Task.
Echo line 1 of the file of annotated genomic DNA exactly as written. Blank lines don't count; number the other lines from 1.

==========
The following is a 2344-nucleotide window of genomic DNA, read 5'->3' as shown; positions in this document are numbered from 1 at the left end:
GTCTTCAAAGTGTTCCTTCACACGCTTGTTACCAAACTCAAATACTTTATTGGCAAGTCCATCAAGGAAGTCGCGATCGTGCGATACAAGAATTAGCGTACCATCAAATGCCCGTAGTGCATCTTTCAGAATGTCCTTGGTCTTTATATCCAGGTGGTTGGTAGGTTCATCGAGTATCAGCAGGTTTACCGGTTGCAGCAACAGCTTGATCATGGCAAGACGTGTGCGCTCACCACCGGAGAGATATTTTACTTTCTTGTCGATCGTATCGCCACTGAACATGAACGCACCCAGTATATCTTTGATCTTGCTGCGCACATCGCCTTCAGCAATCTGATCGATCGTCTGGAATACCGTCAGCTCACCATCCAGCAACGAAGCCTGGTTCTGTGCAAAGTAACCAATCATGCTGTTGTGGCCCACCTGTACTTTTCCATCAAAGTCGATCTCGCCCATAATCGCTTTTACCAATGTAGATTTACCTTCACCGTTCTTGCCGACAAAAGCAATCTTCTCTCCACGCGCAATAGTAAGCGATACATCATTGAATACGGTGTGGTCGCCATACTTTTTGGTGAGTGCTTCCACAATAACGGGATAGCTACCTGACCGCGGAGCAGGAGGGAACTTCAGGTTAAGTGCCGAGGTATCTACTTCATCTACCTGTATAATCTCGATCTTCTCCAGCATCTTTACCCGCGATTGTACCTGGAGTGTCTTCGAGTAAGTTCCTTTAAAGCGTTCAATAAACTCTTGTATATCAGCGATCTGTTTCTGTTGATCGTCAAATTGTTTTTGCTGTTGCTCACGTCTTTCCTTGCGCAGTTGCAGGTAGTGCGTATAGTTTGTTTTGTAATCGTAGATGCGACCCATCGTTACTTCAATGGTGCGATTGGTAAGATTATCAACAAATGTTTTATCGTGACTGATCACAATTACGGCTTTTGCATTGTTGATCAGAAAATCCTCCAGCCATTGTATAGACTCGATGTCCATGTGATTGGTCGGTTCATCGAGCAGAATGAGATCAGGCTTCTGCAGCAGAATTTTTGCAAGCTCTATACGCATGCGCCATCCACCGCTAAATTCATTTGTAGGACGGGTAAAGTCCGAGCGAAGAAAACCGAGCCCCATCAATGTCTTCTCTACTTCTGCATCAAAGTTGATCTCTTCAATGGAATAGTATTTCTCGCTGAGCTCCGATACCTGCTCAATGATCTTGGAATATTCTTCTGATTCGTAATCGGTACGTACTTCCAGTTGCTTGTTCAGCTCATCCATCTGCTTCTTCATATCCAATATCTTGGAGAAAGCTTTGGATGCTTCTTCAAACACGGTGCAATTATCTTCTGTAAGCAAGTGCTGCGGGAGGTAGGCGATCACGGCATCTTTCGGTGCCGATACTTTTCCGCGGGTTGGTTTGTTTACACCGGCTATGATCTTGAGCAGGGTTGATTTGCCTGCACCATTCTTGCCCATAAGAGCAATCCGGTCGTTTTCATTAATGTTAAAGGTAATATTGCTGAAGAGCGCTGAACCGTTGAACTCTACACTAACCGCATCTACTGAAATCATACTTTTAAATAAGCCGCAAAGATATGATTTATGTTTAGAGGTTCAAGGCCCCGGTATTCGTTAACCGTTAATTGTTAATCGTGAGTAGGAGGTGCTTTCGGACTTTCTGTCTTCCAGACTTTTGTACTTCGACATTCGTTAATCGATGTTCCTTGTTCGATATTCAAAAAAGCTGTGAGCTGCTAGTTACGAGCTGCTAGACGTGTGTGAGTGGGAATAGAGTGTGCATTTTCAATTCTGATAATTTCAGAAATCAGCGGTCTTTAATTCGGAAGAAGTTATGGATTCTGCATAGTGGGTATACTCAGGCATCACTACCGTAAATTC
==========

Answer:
The following is a 2344-nucleotide window of genomic DNA, read 5'->3' as shown; positions in this document are numbered from 1 at the left end: